Robo-signing redux: BofA habitually sues itself
In another symbol of the faulty paperwork America’s largest lenders used to file for foreclosures, Bank of America has sued itself 11 times in Palm Beach County, Fla. foreclosure cases since late March, the Huffington Post reported.
The suits stem from Bank of America servicing mortgages on behalf of other investors, a practice undertaken by most big banks that led to the so-called robo-signing scandal. As the servicer, the bank processes payments, negotiates with borrowers and handles foreclosure proceedings without actually owning the loan.
At the same time these banks frequently lent second liens on properties because of the high interest rates they offered in place of protection against foreclosures.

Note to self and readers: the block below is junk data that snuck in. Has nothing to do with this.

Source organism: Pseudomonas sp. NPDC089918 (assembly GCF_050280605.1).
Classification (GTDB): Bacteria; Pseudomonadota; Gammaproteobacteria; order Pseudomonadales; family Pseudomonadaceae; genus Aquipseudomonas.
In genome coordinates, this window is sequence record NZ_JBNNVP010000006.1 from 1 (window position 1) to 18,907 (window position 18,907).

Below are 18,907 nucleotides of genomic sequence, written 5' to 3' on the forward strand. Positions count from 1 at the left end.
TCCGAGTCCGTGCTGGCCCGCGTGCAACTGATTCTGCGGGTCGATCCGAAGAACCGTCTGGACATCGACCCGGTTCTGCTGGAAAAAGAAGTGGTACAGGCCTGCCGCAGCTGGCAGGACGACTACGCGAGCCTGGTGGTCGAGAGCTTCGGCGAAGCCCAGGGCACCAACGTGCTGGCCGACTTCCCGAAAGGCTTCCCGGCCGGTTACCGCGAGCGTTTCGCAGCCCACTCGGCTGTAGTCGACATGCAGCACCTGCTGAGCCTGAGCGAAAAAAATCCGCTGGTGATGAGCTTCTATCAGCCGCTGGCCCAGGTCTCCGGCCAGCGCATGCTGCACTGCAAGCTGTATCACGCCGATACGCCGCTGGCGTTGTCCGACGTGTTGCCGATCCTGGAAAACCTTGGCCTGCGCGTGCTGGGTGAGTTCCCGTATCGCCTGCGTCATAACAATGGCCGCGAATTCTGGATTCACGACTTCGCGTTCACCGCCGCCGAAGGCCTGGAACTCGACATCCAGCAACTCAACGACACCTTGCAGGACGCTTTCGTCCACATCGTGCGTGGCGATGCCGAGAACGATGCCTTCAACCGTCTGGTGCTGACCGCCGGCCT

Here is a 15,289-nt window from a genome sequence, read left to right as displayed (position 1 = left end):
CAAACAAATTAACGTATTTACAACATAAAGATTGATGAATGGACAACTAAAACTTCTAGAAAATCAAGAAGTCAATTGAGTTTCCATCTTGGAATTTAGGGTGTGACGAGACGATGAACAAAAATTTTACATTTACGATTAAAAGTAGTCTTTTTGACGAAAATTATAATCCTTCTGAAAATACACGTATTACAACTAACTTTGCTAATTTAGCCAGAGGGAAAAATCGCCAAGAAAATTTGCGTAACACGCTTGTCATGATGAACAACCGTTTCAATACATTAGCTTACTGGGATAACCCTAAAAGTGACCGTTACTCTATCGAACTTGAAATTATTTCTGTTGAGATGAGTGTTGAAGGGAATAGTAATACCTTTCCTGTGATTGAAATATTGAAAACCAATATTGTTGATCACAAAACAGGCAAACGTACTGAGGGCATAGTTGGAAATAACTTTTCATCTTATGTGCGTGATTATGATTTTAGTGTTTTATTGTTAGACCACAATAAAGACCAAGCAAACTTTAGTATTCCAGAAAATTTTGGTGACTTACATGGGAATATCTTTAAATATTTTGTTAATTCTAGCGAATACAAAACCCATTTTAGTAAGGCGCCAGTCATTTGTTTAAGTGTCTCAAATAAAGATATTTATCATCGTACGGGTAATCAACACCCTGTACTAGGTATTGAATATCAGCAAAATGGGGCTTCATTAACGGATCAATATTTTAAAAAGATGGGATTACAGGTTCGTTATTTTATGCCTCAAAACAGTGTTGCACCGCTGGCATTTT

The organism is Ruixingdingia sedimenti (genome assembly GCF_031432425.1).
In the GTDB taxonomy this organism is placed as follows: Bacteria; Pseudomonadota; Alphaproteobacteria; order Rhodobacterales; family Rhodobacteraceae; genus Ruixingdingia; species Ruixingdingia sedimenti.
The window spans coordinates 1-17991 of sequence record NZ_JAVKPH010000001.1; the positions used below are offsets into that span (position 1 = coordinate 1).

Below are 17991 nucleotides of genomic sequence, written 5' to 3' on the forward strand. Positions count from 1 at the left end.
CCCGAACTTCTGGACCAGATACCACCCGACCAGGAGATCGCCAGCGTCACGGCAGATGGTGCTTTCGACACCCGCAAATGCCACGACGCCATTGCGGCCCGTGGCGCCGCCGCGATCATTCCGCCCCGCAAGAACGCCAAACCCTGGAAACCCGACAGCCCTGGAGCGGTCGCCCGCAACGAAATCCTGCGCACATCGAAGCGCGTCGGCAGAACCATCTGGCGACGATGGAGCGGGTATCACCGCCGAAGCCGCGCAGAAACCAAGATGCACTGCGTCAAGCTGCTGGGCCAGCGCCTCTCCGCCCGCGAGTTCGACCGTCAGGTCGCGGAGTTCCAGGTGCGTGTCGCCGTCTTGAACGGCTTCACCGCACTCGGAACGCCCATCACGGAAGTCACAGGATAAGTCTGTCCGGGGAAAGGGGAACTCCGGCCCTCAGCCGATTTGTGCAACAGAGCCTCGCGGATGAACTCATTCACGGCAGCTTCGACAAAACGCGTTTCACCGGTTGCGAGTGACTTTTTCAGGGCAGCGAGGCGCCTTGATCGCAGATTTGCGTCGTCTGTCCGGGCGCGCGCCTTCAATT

“We are servicing the first mortgage on behalf of an investor and we own the second mortgage,” a Bank of America spokesperson said. “Naming the second-lien holder in the suit is necessary to eliminate the junior interest.”
But when the lien-holder is the bank, the requirement no longer holds. Law professors told the Huffington Post that the “mindless” practice of naming itself in foreclosure suits was remarkably similar to the robo-signing issues that resulted in the collective $26 billion foreclosure settlement. [HuffPo]